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25 Cards in this Set

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What are the 3 lines of defense the body has against pathogens? Which are specific? Non specific?
1. 1st line: skin, mucous membranes, chemicals (non-specific)
2. 2nd line: phagocytosis, complement interferion, inflammation, fever (non-specific)
3. 3rd line: luymphocytes, antibodies (specific)
What are the physical and chemical components of the 1st line of defense?
Physical main components: skin and mucous membranes
Chemical components: Dermicidins (produced by dermal cells), perspiration (salt, lysozyme-destroys cell walls), and sebum (oil) which lowers the pH of the skin
How do the mucous membranes participate in defense?
They line all cavaties open to the outside environment.
They have 2 layers:
1. Epithelium
2. Deeper Connective layer (supports epithelium)
What other secretions and activities contribute tot he first line of defense
Microbial anatagonism - normal flora compete with potential pathogens by:
1. Secrete antimicrobial substances (tears, sweat, urine)
2. Consume nutrients (makes them unavailable to pathogens)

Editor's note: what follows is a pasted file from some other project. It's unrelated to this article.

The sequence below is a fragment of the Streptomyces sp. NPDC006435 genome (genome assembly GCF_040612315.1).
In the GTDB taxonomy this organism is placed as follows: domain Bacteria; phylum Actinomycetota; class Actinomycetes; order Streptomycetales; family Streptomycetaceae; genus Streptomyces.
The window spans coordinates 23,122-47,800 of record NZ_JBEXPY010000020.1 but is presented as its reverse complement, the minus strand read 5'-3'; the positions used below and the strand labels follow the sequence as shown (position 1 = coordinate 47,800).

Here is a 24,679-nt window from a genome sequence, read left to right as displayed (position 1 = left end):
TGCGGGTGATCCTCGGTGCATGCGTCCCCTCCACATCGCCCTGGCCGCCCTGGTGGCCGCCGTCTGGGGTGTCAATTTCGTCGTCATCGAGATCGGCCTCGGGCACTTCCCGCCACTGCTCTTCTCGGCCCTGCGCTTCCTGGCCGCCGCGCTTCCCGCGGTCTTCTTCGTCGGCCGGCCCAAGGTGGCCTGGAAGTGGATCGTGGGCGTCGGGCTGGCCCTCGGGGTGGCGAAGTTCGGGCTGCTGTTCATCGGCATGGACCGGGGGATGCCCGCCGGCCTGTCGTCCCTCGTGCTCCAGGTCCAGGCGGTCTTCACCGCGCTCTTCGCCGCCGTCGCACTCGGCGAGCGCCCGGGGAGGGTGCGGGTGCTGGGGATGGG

3. Change pH (Exp: lactobacillus in the vagina)
4. Stimulate 2nd line of defense
5. Provide vitamin to host - promotes overall health
What are the 2 main groups of leukocytes?
Agranulocytes (don't contain granules in the cytoplasm) and granulocytes
Name the 3 types of intereron and describe their function. Which are produced during early infection, and which are produced later?
Interferons are proteins released by host cells which nonspecifically inhibit viral spreading and are most effective against RNA viruses.
Early stages:
Alpha and Beta: Alpha - secrete Beta-interferons when infected with viruses and then they bind to interferon receptors on the cytoplasm membranes of neighboring cells.
Late stages:
Gamma - produced by activated T and NK lymphocytes. Helps protect body against viral infections and stimulated phagocytic activity.
What are the 3 main types of granulocytes and what do they do?
1. Basophils (0.5%) - release histamine and mediate inflammation; stain with basic dyes (methylene blue)
2. Eosinophils (2-4%) - phagocytic cells capable of diapedsis (squeeze through cells that line capallaries and move out of blood into other parts of the body) also increase during allergica rxns. and parasitic worm (helminths) infections; stain with acidic dyes
3. Neutrophils (60-70%) - phagocytic cells capable of diapedisis; also increase during bacterial infections and mediate inflammation; stain with a mixture of acidic and basic dyes